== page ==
4 ways my chickens do yardwork
1. Pest Control. I'm not sure there's any more efficient natural method of bug reduction than free-ranging chickens. It's one of the best ways my chickens do yardwork.
They patrol the area for countless hours, tirelessly watching for the tiniest twinge of movement in the grass. They move through the lawn, not unlike a front across a weather map, each chicken watching her own space for a treat, until one lucky hen finds a jackpot. In an instant, they all take notice and scramble to get their share of her treasure.
2. Weeding. Another way my chickens do yardwork is weeding. They're great at clearing a space for a garden. There aren't any weeds growing in the immediate area around the run and coop. The grass has certainly taken some collateral damage, which I don't mind for this particular project. My chickens will not abide dandelions in the yard and have even cleared much of the tree line of poison ivy! (The thistles are still growing strong, though. Maybe I need goats?) The coolest part of the pest control and weeding is that it all translates into more nutritious eggs than you can get at a grocery store!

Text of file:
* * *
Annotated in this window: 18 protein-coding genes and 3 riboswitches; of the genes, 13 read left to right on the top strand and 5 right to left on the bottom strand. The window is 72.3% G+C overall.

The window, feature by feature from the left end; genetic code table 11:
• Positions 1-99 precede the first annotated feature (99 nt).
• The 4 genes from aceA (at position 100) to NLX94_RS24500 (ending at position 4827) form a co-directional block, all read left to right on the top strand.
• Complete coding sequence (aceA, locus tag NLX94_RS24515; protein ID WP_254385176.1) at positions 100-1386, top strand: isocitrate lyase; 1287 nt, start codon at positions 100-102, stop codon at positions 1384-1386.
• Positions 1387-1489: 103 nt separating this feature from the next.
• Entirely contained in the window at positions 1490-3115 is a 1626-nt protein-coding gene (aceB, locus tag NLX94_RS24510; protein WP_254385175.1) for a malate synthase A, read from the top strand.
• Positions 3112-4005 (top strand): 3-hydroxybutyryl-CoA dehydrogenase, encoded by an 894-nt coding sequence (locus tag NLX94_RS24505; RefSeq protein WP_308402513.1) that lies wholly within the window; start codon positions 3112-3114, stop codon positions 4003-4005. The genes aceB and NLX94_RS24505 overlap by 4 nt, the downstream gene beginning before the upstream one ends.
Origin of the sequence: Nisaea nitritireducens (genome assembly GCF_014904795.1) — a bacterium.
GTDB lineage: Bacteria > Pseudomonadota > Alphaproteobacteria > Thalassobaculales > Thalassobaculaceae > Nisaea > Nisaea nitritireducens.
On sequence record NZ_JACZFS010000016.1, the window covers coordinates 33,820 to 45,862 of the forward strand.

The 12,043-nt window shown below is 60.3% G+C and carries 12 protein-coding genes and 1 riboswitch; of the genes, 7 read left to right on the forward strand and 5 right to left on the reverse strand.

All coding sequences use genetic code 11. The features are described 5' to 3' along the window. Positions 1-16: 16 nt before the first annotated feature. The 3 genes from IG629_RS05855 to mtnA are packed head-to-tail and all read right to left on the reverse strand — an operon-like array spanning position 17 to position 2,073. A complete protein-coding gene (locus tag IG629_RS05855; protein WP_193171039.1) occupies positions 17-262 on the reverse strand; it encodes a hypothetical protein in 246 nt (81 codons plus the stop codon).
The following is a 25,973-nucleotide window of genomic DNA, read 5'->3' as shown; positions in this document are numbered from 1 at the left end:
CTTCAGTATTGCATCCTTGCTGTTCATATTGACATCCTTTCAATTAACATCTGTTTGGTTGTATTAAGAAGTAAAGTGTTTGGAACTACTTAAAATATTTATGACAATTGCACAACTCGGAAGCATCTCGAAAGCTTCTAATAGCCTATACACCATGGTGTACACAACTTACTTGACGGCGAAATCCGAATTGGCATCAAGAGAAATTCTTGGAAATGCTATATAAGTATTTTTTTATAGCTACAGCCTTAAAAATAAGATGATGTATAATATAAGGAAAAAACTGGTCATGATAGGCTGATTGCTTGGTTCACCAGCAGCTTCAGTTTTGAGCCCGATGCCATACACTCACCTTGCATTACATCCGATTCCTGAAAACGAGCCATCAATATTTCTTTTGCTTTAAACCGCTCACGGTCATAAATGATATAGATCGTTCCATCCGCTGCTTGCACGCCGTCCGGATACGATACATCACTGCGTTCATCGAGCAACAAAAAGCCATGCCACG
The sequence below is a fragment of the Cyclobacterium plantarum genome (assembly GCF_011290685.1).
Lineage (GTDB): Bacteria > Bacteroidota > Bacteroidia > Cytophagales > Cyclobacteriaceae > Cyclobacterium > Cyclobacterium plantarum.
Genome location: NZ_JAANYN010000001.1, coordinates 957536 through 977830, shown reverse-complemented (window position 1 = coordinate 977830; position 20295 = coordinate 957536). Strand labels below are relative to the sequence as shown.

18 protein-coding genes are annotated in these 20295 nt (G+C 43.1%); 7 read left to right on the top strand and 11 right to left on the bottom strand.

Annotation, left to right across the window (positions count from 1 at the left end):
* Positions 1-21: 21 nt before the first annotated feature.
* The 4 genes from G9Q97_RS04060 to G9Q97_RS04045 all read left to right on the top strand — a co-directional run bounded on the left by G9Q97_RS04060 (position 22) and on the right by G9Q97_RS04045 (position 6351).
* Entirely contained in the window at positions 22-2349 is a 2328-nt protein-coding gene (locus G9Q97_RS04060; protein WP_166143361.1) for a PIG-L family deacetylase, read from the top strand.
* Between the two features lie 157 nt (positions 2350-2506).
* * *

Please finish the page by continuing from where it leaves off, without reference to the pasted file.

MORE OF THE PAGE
3. Fertilizing. With the task of clearing unwanted material from our space under way, I can move on to supplying fertile organic material for gardening. The heavy clay soil I find when I dig is in desperate need of supplementation. Once again, I find that my flock has risen to the challenge, and that my chickens do yardwork. Ah, chicken poop. The ubiquitous piles, plopped lovingly around my entire yard on a free-ranging day, are mostly concentrated in and around the run and coop. This is where I enlist the help of my heavy lifter, whom I married on account of his skills with a shovel. All the poopy goodness is semi-regularly scooped out of the run (with whatever bedding substrate I was able to get my hands on) and into the neighboring compost area, where it is mixed with other goodies for a surprisingly beautiful end product.
4. Working compost. I had this idea of a neat little compost area, divided into distinct areas of new materials, aging pre-compost and finished product. I've seen it done in magazines, so I know it's possible. However, my management system ended up working quite differently. Even though my composting area is not what I originally envisioned--looking more like piles of dirt with some food bits mixed in--I've still managed to make some pretty fertile material with the help of my feathered friends! Once again, my chickens do yardwork. They make a beeline for it every time the run door is opened. They look for tasty kitchen scraps in the first bin, find worms in the second, and dig bathing pits in the softest pile to reward themselves for their hard work. My chickens have been a significant help in the quest for my ideal lawn. Even their very existence is a giant step toward the goal. Yet, I will acknowledge that there are jobs for which they are not especially helpful. Particularly..